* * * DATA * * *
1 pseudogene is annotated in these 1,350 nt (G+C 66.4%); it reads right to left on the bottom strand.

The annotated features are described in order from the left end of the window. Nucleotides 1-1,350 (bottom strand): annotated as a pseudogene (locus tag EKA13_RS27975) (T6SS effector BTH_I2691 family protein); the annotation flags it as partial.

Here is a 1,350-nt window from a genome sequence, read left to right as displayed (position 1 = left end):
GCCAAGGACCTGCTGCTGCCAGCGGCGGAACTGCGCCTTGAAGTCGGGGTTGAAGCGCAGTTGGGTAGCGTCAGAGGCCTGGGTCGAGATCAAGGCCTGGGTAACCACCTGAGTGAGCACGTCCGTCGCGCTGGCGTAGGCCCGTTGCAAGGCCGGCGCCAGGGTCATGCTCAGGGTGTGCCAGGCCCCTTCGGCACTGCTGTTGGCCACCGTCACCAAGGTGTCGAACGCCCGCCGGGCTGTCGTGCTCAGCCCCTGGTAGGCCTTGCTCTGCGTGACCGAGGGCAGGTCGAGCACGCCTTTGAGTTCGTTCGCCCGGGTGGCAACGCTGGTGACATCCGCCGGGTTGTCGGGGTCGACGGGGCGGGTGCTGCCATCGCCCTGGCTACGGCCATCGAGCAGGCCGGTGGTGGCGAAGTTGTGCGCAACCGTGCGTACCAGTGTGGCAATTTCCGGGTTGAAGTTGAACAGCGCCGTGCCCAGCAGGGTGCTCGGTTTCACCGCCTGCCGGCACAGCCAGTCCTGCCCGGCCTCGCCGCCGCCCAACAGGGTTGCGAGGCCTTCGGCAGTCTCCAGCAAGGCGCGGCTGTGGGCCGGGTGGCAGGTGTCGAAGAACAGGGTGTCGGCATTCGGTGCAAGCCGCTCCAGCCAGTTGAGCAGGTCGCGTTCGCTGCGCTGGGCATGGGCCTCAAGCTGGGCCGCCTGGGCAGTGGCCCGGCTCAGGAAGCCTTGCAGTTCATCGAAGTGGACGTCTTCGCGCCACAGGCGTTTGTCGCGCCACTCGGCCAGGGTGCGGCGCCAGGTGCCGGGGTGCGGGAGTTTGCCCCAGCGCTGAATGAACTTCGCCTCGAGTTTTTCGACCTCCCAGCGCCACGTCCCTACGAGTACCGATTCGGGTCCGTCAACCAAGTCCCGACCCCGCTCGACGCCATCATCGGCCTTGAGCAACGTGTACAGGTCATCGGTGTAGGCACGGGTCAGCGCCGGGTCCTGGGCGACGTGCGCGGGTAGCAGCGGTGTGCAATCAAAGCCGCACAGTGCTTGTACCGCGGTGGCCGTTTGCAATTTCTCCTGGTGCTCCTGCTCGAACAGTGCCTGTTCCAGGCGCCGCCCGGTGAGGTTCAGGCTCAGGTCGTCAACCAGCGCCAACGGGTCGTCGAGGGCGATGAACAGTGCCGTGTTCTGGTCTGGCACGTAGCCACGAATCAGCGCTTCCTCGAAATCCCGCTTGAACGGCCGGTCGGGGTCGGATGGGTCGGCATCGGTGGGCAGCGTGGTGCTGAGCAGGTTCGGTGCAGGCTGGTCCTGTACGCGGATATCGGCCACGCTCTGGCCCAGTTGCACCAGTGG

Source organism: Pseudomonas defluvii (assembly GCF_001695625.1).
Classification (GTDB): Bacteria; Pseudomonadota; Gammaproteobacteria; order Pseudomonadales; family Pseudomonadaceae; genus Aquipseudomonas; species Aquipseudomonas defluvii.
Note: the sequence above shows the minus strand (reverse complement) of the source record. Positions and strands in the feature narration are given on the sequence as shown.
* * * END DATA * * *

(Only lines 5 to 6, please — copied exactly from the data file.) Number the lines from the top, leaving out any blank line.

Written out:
Source organism: Pseudomonas defluvii (assembly GCF_001695625.1).
Classification (GTDB): Bacteria; Pseudomonadota; Gammaproteobacteria; order Pseudomonadales; family Pseudomonadaceae; genus Aquipseudomonas; species Aquipseudomonas defluvii.